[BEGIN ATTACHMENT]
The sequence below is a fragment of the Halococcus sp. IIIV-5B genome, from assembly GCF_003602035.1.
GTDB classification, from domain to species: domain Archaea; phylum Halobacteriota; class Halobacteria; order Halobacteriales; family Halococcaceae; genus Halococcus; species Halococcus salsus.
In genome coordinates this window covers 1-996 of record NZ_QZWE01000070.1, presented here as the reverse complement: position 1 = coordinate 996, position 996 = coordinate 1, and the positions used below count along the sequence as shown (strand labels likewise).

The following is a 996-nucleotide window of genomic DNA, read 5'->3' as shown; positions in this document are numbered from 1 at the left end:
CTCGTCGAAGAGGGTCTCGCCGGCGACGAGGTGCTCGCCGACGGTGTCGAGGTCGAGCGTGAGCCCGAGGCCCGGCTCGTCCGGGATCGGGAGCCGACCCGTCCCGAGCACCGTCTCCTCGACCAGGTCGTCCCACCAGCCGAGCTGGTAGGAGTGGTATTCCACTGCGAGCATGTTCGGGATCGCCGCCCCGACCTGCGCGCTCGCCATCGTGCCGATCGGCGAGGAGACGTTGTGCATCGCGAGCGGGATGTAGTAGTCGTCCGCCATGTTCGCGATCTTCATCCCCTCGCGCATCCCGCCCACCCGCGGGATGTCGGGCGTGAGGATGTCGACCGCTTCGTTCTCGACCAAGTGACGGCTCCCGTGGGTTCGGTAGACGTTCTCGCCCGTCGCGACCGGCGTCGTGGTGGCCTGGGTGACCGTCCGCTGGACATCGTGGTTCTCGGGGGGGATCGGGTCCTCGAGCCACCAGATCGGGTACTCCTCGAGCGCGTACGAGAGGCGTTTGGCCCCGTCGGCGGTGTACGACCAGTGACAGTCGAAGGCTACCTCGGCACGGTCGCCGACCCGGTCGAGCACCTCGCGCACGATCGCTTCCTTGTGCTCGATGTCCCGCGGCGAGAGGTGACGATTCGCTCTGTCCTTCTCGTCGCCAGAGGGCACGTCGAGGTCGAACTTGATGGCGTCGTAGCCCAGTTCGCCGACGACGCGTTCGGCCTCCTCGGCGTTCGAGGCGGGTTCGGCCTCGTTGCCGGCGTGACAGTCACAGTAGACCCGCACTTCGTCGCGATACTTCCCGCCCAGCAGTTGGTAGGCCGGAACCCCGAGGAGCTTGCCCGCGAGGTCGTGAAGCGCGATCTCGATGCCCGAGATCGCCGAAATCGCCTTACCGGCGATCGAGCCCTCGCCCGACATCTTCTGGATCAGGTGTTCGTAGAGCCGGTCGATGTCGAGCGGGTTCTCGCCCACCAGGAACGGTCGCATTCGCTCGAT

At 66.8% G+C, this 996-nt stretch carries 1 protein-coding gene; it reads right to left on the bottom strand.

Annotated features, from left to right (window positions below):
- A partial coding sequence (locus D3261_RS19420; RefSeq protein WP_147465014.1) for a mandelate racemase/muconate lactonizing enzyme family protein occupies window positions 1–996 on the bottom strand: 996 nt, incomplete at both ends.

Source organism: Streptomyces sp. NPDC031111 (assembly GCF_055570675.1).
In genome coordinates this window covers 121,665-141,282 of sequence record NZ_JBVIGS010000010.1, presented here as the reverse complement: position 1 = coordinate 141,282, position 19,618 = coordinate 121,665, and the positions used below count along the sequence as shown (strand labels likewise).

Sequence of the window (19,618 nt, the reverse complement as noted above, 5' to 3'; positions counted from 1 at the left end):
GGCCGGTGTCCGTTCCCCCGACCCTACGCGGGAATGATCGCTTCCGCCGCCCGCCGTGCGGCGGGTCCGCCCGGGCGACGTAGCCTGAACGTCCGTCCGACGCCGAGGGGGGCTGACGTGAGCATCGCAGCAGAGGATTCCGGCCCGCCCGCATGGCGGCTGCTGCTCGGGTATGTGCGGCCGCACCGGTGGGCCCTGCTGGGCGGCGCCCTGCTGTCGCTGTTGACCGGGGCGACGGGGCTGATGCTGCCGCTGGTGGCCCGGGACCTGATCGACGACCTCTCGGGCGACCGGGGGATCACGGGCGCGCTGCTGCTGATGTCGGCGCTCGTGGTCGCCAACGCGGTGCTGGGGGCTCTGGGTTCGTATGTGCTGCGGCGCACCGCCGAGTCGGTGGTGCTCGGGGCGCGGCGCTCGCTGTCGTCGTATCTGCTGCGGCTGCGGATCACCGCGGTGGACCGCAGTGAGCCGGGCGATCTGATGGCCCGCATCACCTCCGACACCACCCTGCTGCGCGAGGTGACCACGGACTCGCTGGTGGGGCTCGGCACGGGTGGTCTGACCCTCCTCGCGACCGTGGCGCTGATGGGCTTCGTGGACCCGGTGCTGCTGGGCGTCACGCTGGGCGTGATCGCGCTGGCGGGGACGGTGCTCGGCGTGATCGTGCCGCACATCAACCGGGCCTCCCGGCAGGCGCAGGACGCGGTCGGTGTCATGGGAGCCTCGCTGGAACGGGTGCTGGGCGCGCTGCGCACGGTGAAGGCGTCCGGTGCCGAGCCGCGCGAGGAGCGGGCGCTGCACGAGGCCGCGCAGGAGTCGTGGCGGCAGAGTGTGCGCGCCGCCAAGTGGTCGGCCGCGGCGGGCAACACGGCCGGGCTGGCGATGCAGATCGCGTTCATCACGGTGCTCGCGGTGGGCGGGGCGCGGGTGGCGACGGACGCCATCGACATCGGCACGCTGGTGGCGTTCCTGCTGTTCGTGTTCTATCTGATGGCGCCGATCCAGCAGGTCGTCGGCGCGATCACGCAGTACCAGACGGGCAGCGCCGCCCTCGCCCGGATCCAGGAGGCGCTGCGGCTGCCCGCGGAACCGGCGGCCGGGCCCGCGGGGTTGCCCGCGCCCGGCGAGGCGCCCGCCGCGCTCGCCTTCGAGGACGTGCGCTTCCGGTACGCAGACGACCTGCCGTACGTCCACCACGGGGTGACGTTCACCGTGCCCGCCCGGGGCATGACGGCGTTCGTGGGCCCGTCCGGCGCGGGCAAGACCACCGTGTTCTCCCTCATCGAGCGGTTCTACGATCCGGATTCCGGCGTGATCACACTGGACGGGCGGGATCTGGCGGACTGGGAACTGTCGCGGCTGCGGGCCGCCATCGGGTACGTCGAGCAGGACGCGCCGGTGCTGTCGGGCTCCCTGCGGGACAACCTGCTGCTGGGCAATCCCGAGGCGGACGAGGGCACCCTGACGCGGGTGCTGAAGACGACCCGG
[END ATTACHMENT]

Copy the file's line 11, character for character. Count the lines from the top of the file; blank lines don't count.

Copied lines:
Sequence of the window (19,618 nt, the reverse complement as noted above, 5' to 3'; positions counted from 1 at the left end):